The State Department has taken action to relieve some of the immediate demands on the passport agency. On Friday, the State Department announced that U.S. citizens traveling to Canada, Mexico, the Caribbean, and Bermuda who have applied for, but not yet received their passports, can temporarily enter and depart from the United States by air with a government-issued photo ID and State Department official proof of application for a passport. U.S. citizens with pending passports can obtain this proof of application at http://travel.state.gov/. This temporary accommodation will be in place only through September 30, 2007. Though this is welcome news, it doesn’t do anything to alleviate the problems for travelers headed to places like Europe, Asia, South America, and other spots around the globe.

For those of you planning a trip abroad that need a passport, please leave extra time beyond the anticipated wait periods for both standard and expedited passport processing times. To find out how to apply for a passport, visit http://travel.state.gov/. If you have applied for passports and want to monitor the status of your application online, visit http://travel.state.gov/passport. And, as always, we are happy to assist you as best as we can.

I will continue to seek out ways to address this issue in Congress so that all Americans have the opportunity to travel with less stress and frustration.

Voinovich reacts to passport change

The White House announced today that it's relaxing passport requirements, in light of massive delays that have been wrecking havoc on people's travel plans. Still, Sen. George Voinovich is said he's concerned about a requirement that everyone traveling on a cruise ship also have a passport, a new requirement that is set to to into affect next year.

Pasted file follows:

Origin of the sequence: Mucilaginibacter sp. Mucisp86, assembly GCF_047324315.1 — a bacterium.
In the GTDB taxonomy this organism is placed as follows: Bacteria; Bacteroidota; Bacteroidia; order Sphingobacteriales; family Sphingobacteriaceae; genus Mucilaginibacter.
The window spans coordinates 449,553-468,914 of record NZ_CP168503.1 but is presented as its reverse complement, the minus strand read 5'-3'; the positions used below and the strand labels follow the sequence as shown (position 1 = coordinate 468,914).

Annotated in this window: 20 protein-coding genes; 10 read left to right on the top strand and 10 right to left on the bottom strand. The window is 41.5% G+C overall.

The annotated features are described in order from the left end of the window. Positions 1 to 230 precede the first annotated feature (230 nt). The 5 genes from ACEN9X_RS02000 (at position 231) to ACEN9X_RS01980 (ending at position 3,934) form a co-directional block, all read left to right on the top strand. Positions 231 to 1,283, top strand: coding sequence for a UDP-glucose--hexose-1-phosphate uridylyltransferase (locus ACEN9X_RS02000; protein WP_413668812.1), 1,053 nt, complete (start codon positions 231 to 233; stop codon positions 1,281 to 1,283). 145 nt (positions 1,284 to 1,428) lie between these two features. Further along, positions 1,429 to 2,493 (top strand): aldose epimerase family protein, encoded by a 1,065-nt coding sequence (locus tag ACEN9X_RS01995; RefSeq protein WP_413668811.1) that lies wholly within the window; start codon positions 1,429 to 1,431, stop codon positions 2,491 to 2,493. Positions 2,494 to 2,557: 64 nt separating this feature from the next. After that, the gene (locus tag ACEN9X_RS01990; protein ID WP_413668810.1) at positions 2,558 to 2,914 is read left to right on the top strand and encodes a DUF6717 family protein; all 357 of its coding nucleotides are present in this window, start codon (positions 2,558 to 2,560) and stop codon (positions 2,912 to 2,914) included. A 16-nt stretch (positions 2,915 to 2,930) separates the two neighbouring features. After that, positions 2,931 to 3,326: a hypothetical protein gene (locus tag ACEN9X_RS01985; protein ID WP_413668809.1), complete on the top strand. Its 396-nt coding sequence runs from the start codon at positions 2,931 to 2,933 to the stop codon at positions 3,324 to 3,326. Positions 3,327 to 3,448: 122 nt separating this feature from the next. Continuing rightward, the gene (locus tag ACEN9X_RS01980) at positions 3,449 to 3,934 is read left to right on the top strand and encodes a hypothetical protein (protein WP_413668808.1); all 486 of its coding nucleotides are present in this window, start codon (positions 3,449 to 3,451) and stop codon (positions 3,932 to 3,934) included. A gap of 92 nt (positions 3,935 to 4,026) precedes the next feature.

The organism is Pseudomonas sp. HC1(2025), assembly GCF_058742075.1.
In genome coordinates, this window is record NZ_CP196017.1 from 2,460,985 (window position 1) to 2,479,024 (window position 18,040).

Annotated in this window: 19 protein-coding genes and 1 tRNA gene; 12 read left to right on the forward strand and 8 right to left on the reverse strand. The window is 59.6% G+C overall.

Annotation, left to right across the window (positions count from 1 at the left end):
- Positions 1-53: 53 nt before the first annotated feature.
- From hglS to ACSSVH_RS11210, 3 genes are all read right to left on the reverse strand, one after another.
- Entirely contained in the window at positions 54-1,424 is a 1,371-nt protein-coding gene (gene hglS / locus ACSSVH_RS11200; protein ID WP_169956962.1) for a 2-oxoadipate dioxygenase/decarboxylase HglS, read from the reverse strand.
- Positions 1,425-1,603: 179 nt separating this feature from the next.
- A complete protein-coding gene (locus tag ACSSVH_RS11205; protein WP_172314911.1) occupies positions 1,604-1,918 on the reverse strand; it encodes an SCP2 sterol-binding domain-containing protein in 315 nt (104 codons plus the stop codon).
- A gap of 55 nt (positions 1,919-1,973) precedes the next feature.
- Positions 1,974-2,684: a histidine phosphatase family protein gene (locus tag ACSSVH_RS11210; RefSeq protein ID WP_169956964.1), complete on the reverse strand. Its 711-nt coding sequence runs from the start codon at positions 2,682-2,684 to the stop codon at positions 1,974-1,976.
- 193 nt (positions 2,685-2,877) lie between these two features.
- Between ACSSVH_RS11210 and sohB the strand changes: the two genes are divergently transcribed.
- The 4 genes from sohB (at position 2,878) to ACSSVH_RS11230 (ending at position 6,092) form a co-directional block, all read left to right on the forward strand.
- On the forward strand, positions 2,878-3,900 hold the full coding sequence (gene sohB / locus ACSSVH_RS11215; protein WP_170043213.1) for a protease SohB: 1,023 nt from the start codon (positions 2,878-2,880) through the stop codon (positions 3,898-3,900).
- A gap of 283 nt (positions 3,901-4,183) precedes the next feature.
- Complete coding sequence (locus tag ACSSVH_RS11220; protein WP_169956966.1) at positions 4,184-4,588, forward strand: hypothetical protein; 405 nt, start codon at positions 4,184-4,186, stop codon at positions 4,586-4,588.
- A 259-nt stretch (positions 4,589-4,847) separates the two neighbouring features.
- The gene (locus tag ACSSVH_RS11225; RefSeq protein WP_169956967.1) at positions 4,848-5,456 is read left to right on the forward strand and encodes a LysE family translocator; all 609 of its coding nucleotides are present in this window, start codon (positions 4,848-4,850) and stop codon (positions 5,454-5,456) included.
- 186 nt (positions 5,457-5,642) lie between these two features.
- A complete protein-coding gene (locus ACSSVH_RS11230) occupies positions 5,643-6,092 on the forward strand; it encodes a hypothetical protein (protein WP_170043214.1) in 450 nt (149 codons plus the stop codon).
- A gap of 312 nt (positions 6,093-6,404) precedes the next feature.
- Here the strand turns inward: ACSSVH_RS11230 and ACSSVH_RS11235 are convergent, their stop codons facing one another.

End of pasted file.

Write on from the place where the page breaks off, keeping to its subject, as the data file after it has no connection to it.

Here's what the Cleveland Republican said in a letter sent today to Secretary of State Condoleezza Rice:

“I’m pleased the administration agreed that immediate relief was greatly needed. While too many people faced an undue burden during this process, it will hopefully serve as a lesson as we stare down the January 2008 deadline requiring passports for land and sea travel between the United States, Canada and Mexico. While Congress has provided the administration with the flexibility to extend the deadline for land and sea travel until June 1, 2009, they continue to insist on the January deadline. I will work to ensure they reconsider if it looks like what happened this summer becomes a possibility this winter.”

OSU withdraws bid for presidential debate

Ohio State University decided yesterday to withdraw its name from consideration for one of the 2008 presidential debates. The school was among 19 contenders, which also included the University of Cincinnati.

Here's what OSU vice president Curt Steiner wrote in an e-mail sent Thursday to community leaders and the Commission on Presidential Debates:

For several reasons outlined below, I am moving to withdraw Ohio State from consideration as a site for a 2008 U.S. general election presidential debate.

As you know, Ohio State is one of 18 applicants to the Commission on Presidential Debates to host a nationally televised debate. In late February, NPR/PBS approached the university to partner in an application and committed to contributing two-thirds of the $1.35 million Presidential Debate Commission fee. The deadline for submitting a detailed proposal was March 31. The final choice of debate sites will be released in October.

This would be a significant event in Columbus, attracting the presidential candidates and their staff and thousands of members of the media. With the partnership of NPR/PBS, Columbus would be in the spotlight immediately before and during the event. In addition to the economic impact on the community, campus would be the center of excitement and debate-related educational opportunities.

Because time was short in which to develop a detailed proposal to the Commission, extensive conversation with community and university leadership up front was impossible. However, initial reactions were positive enough to justify moving forward. We submitted an application, cautioning NPR/PBS that it would be difficult to make a final commitment without having a university president in place, as a significant amount of money would have to be raised in the community to cover the total cost of the event—estimated at $3.5-4 million.